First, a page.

Tom curled up in his bed, finding a position that gave the illusion of comfort on his lumpy mattress, and didn’t sleep yet.
Instead, he closed his eyes and considered his options.
In the morning, Tom woke to Mrs. Cole banging on his door and yelling, “Breakfast time!”
Tom hid his bag under his blanket and headed out. If he was not there on time, he wouldn’t have breakfast, and he was hungry after missing dinner yesterday. He’d taken too long in Knockturn Alley, staying long past the time he should have gone home. But it had all been so fascinating that Tom hadn’t been able to pull himself away until Harry walked him to the barrier between the muggle and magical worlds.
Now, Tom was firmly in the muggle world, stuck here until he could make his way to the Leaky Cauldron again. He should have asked if there was a faster way to get to Diagon Alley; the thought of another hour’s trek didn’t appeal to him, although he was excited to be there again.
It irked him, the way that much of his excitement was tied to seeing Harry again. Tom would use him, of course, but it was irritating to be excited, to want more.
Every time he had wanted more than this orphanage, he had been disappointed. Even magic came with a price. The image of his wardrobe alight with fire at Dumbledore’s word was burned into Tom’s mind.
Breakfast was boring, tasteless.
Chores were even more so.
The orphanage wouldn’t get any newer no matter how much scrubbing it got, and neither would the orphans’ clothes gain more thread and color. Tom put up with it because the alternative was another series of lectures that he could already see on Mrs. Cole’s tongue or her punishments. She feared him, but fear didn’t stop her from trying to put him on what she considered the right path.
Tom knew his path. It wasn’t this.
He shined a dozen pairs shoes on her orders, quietly seething. Once he was done, he headed to his room, where he could finally close the door and pull out his new books with the deceptive covers.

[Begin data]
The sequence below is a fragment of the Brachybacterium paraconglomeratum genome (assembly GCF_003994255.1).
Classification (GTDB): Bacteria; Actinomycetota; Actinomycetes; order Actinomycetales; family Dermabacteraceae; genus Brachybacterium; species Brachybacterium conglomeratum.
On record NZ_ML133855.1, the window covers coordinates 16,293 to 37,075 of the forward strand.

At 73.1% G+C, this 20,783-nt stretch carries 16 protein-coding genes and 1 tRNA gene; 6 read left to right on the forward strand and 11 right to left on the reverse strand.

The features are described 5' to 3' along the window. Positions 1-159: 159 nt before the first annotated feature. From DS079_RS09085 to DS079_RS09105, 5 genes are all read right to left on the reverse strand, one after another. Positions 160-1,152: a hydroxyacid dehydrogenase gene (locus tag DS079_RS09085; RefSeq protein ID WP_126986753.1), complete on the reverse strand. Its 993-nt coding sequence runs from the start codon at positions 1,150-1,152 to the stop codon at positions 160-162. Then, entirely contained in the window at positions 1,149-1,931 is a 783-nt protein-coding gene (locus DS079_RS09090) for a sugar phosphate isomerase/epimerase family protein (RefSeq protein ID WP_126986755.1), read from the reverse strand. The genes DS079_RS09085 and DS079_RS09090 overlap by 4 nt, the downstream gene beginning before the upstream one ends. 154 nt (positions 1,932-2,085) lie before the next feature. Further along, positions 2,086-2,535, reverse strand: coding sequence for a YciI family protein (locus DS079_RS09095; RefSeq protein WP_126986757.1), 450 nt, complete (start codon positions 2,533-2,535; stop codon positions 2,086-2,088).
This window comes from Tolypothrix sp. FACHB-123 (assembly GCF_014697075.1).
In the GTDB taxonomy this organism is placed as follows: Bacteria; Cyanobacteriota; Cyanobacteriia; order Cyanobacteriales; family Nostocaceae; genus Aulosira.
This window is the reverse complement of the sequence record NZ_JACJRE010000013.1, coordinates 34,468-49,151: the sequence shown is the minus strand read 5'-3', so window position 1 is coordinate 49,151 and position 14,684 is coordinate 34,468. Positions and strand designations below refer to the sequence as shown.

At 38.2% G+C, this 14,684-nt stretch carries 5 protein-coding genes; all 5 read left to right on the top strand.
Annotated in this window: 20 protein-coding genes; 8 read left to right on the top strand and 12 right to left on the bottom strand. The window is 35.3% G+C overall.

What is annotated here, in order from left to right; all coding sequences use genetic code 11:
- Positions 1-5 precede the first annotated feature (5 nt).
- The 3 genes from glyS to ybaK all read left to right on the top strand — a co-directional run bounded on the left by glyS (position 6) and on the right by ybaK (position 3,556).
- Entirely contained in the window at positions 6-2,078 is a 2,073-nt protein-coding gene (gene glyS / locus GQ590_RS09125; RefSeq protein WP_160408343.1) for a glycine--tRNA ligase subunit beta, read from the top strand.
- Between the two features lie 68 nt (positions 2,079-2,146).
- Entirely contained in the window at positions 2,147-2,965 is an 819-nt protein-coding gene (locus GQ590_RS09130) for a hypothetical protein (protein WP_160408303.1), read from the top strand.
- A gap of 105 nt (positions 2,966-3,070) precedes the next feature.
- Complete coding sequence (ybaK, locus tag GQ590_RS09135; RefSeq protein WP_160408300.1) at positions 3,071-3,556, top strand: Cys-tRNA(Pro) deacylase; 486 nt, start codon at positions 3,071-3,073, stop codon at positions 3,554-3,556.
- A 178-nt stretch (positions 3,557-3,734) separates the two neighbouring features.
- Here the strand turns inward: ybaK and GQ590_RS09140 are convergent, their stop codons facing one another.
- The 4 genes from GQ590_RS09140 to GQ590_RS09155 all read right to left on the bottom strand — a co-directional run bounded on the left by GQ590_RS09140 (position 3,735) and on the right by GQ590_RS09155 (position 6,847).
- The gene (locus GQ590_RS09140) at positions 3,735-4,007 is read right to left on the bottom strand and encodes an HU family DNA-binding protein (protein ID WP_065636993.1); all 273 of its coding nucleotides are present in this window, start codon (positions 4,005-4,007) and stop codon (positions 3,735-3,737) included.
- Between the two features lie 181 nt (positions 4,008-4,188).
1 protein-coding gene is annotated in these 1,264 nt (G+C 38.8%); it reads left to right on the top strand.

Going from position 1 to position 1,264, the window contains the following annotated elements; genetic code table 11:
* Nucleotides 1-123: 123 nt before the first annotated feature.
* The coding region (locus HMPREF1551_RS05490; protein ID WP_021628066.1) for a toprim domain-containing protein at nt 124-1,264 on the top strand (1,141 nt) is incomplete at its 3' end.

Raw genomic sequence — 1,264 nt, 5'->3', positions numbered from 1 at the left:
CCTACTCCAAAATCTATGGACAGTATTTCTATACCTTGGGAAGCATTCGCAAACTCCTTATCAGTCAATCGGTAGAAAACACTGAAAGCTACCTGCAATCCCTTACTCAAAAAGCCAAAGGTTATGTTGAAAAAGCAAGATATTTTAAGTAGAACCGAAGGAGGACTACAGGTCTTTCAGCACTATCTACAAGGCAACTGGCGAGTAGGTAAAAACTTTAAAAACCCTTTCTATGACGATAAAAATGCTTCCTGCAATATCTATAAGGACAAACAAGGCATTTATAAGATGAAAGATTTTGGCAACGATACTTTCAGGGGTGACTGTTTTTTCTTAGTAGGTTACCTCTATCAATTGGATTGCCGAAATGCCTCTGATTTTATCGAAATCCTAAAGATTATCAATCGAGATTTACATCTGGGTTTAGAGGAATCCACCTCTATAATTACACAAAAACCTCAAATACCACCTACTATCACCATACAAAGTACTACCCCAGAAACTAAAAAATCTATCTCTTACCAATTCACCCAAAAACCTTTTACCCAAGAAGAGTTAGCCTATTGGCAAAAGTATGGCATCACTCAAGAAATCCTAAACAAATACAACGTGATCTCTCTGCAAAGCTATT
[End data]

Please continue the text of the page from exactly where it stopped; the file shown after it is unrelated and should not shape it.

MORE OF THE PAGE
Only his door opened again.
Tom looked up. It was John, another orphan, who squeezed himself though the door, barely opening it and glancing back to make sure he wasn’t seen.
“We’re playing hide and seek,” John said, shutting the door behind himself. He was bigger than Tom and two years older, which gave him the courage to say, “I’m hiding here.” Age did not give him wisdom. Neither did it provide him with something to do other than a children’s game. “Deal with it, Riddle.”
“I don’t have to,” Tom replied. He glared, but John was too dumb to understand what a bad idea it was to anger him. He wished, badly, that there were locks on the doors. The only doors in the orphanage that locked were Mrs. Cole’s office, the kitchen, and the cellar, which locked from the outside and was used mostly for punishment. He shut his book with a thwacking sound and stood up, chin raised but still not tall enough to make anyone cower from his physical stature alone. “I don’t want you here.”
He reached for the door, but John was faster, not wanting to get caught. As though the game mattered more than Tom’s privacy. John’s hand collided with Tom’s wrist, pressing it harshly against the door. Tom bit his lip hard and glared. It was not a game anymore, and it wasn’t ever fun.